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Recipe for cure prior to smoking trout


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3 replies to this topic

#1 Luke

Luke
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Posted 25 July 2010 - 07:42 PM

I was lucky enough to catch 3 trout on the weekend - 1 brown trout about 750g and 2 small trout (1 brown & 1 rainbow) about 300g.

The smaller two trout I plan to smoke.

I have a smoker, but have never smoked a trout before. My research indicates you should soak the trout in a cure that could contain a mixture of :

salt
sugar
spices
vinegar
wine

However, I'd rather use a recipe that someone has had success with. Any ideas? How long to soak in cure? Wash or not? How long to dry before smoking?

Thanks
Luke

#2 Luke

Luke
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Posted 26 July 2010 - 01:23 AM

I think I might have answered my own question when I found this on google.

http://www.3men.com/threemen1.htm

#3 Blether

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Posted 26 July 2010 - 02:34 AM

I'm not convinced trout needs all those other flavourings - you'll get a very good product with trout, water and salt. You can dress or season at table - some lemon juice & ground pepper; a plain, garlic or herb mayonnaise; etc.

QUIET!  People are trying to pontificate.


#4 dougal

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Posted 26 July 2010 - 08:01 AM

...
The smaller two trout I plan to smoke.

I have a smoker, but have never smoked a trout before. ...



Curing aside (for the moment), think about the smoking.
What sort of smoking do you intend? Hot or cold?
Hot smoke will cook the fish (in about 20 minutes or so), while cold smoking for some hours (from 1 to 12 maybe, depending on your cold smoking setup) will give you something rather like cold-smoked salmon ("Lox").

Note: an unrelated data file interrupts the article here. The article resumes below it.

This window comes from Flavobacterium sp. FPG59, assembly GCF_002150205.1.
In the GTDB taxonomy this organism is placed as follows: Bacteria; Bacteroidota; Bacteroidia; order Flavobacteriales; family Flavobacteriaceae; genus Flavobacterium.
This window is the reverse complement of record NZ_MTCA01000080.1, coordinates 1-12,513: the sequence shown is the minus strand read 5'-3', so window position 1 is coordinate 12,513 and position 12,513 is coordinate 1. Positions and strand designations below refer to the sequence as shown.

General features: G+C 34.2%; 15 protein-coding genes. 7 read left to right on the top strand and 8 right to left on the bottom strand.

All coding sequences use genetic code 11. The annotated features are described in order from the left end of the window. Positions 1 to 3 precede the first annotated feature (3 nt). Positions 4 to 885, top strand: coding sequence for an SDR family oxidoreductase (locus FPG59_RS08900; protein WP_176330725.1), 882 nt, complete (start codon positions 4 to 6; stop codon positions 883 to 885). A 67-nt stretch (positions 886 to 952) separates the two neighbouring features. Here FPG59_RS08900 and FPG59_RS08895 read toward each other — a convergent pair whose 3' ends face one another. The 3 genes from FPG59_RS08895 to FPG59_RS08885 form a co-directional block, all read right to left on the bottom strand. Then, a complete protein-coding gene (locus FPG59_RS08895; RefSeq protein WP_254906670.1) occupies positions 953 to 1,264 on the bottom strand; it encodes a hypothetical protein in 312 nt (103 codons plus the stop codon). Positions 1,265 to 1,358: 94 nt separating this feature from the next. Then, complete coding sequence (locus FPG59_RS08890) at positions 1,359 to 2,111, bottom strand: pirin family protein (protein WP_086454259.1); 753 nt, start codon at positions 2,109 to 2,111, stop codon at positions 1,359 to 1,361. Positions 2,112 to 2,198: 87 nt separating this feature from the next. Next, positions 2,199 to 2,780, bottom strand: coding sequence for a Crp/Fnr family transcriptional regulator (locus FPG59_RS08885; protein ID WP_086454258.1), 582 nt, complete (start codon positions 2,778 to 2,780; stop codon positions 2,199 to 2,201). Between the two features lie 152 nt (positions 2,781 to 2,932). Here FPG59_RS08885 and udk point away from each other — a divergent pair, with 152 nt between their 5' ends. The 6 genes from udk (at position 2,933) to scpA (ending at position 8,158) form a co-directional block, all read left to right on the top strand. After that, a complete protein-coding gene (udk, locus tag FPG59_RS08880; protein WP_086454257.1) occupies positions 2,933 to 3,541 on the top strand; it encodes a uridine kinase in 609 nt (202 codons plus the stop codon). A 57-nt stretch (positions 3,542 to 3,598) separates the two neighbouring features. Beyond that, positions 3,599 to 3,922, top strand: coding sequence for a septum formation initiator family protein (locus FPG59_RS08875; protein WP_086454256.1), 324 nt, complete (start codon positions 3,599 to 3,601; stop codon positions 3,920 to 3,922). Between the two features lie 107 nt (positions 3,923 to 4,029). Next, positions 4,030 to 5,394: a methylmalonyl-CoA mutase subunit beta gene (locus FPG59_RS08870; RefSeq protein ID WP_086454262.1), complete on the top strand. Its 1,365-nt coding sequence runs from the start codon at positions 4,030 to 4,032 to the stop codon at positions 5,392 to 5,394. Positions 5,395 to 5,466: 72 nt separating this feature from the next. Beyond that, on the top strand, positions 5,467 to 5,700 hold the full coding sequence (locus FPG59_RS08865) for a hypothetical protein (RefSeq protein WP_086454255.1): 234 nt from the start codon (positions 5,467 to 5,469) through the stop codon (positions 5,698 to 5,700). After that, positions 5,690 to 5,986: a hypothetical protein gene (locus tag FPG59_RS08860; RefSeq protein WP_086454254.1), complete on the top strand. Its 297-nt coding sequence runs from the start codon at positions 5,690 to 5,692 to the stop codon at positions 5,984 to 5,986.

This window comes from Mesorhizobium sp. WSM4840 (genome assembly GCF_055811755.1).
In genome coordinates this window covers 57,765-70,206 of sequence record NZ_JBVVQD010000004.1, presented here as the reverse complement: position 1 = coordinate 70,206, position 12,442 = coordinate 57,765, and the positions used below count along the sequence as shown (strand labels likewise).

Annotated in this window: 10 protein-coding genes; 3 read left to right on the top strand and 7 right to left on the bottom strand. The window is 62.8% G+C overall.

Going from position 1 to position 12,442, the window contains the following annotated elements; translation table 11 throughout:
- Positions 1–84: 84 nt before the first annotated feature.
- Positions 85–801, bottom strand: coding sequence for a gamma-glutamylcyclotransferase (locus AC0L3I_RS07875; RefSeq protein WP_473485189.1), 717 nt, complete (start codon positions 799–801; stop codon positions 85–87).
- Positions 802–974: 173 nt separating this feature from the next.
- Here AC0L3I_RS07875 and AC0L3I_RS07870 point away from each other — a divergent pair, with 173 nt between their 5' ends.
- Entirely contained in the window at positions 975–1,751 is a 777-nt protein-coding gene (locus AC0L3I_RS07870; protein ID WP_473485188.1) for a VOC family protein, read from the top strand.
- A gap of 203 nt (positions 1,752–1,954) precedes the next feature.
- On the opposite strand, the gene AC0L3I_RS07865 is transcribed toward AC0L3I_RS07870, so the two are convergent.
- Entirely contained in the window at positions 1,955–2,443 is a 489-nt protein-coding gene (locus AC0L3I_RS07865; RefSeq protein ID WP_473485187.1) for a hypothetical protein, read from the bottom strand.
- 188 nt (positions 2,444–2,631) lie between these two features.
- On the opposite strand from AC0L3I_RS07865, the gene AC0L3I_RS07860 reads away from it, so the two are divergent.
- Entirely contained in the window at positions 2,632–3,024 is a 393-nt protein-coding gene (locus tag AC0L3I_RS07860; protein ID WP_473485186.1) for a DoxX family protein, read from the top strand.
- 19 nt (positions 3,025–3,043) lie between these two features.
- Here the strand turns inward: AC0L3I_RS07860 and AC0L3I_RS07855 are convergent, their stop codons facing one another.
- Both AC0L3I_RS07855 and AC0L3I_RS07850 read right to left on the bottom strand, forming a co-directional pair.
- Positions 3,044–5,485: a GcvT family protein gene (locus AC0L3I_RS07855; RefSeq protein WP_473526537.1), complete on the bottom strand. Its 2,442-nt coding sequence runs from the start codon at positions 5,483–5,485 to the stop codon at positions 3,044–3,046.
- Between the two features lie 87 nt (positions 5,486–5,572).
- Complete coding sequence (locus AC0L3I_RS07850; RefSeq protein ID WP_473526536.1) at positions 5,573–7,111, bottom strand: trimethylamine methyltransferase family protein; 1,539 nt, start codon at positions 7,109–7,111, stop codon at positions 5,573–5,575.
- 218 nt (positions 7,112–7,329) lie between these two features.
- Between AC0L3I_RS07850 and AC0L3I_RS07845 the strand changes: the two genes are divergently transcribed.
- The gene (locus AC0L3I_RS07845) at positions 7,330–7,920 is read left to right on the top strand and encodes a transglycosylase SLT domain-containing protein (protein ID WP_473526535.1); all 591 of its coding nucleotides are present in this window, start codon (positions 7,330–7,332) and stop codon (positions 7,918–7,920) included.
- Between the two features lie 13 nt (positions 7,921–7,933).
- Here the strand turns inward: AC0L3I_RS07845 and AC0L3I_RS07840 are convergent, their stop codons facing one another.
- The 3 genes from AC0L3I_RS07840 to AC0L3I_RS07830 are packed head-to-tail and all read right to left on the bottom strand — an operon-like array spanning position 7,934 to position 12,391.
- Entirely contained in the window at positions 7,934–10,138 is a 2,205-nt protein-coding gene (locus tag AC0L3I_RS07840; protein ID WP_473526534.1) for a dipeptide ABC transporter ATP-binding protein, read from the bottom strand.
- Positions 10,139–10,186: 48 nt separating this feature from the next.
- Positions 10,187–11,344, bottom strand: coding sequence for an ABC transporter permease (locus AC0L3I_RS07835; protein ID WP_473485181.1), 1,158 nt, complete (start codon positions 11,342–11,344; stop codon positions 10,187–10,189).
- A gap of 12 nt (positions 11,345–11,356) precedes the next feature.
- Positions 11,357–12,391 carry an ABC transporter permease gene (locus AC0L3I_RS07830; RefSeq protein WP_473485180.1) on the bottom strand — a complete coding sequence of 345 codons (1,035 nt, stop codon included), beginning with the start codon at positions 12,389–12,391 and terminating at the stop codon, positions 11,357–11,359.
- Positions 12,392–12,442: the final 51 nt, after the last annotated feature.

Its a job for a plain straightforward wood, like oak, beech or alder. Something like mesquite would be an insult to the fish.

I'd suggest you cure in a simple but strongish (and definitely cold) brine for less than half an hour. There's not much thickness of flesh for the cure to penetrate.
Then allow to dry properly to give a sticky surface - the 'pellicle' - which helps to hold the smoke, before you go anywhere near the smoke. Airflow is good for the drying, but do beware insects!

The brine? Something like 1 weight of salt (honestly, it doesn't need to be special), to about 5 weights of water. If your tastes are American, you might add sugar, up to about half a weight ... I'd suggest a brown sugar for preference.
Only difficulty is getting that much salt to dissolve quickly. Warming with stirring is the easy way - but you have to then cool it down again before adding the fish.
You shouldn't need much brine, just enough to cover. Probably no more than a pint.
The easy way to do the curing (and with minimal brine) is to put the fish and brine in a plastic bag ... and in the fridge.

I'd fillet before curing. The smoke won't attach to or penetrate skin nearly as well as exposed flesh. So, expose that flesh!
For cold smoking, I'd do the job properly and carefully remove any residual bones (thinking ahead to slicing).
For hot smoking, I'd probably just remove the backbone and open out the whole fish.
Either way, I'd leave the skin on, to help hold the flesh together (during slicing for cold-smoked, and cooking and handling with hot-smoked).
And even hot-smoked, I'd prefer to eat it cold. Blether's suggestion of a herby mayonnaise is a good pointer.

Whatever you decide to do, I hope you'll enjoy your trout!

Edited by dougal, 26 July 2010 - 08:02 AM.

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